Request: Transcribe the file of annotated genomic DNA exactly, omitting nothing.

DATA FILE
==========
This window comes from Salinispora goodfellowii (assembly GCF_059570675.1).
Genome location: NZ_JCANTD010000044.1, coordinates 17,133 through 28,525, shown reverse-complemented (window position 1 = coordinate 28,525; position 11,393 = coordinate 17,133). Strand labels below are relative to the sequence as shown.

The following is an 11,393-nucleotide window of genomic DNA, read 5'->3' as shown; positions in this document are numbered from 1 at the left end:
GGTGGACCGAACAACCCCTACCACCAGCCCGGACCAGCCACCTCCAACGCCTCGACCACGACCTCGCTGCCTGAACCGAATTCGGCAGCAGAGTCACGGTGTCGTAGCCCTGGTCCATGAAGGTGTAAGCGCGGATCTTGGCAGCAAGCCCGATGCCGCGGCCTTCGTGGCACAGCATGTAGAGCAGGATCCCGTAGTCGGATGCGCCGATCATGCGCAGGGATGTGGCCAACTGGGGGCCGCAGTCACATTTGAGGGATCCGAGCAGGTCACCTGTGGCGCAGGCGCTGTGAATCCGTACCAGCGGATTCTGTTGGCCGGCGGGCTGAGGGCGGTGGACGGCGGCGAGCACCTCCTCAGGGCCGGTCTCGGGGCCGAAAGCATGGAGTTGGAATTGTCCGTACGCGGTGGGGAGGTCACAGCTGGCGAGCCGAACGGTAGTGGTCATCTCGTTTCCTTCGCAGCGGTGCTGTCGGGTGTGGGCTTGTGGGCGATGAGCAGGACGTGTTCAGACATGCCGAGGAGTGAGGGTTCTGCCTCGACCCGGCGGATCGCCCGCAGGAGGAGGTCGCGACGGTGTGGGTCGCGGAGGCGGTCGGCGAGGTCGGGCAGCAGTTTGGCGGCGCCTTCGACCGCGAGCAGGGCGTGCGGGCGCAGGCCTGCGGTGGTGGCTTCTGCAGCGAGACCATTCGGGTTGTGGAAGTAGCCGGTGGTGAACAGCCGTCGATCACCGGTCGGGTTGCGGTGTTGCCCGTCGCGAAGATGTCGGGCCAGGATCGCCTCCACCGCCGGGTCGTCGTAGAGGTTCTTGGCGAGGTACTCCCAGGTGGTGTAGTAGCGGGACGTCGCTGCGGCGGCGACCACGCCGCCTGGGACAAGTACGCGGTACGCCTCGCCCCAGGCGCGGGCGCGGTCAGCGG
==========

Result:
This window comes from Salinispora goodfellowii (assembly GCF_059570675.1).
Genome location: NZ_JCANTD010000044.1, coordinates 17,133 through 28,525, shown reverse-complemented (window position 1 = coordinate 28,525; position 11,393 = coordinate 17,133). Strand labels below are relative to the sequence as shown.

The following is an 11,393-nucleotide window of genomic DNA, read 5'->3' as shown; positions in this document are numbered from 1 at the left end:
GGTGGACCGAACAACCCCTACCACCAGCCCGGACCAGCCACCTCCAACGCCTCGACCACGACCTCGCTGCCTGAACCGAATTCGGCAGCAGAGTCACGGTGTCGTAGCCCTGGTCCATGAAGGTGTAAGCGCGGATCTTGGCAGCAAGCCCGATGCCGCGGCCTTCGTGGCACAGCATGTAGAGCAGGATCCCGTAGTCGGATGCGCCGATCATGCGCAGGGATGTGGCCAACTGGGGGCCGCAGTCACATTTGAGGGATCCGAGCAGGTCACCTGTGGCGCAGGCGCTGTGAATCCGTACCAGCGGATTCTGTTGGCCGGCGGGCTGAGGGCGGTGGACGGCGGCGAGCACCTCCTCAGGGCCGGTCTCGGGGCCGAAAGCATGGAGTTGGAATTGTCCGTACGCGGTGGGGAGGTCACAGCTGGCGAGCCGAACGGTAGTGGTCATCTCGTTTCCTTCGCAGCGGTGCTGTCGGGTGTGGGCTTGTGGGCGATGAGCAGGACGTGTTCAGACATGCCGAGGAGTGAGGGTTCTGCCTCGACCCGGCGGATCGCCCGCAGGAGGAGGTCGCGACGGTGTGGGTCGCGGAGGCGGTCGGCGAGGTCGGGCAGCAGTTTGGCGGCGCCTTCGACCGCGAGCAGGGCGTGCGGGCGCAGGCCTGCGGTGGTGGCTTCTGCAGCGAGACCATTCGGGTTGTGGAAGTAGCCGGTGGTGAACAGCCGTCGATCACCGGTCGGGTTGCGGTGTTGCCCGTCGCGAAGATGTCGGGCCAGGATCGCCTCCACCGCCGGGTCGTCGTAGAGGTTCTTGGCGAGGTACTCCCAGGTGGTGTAGTAGCGGGACGTCGCTGCGGCGGCGACCACGCCGCCTGGGACAAGTACGCGGTACGCCTCGCCCCAGGCGCGGGCGCGGTCAGCGG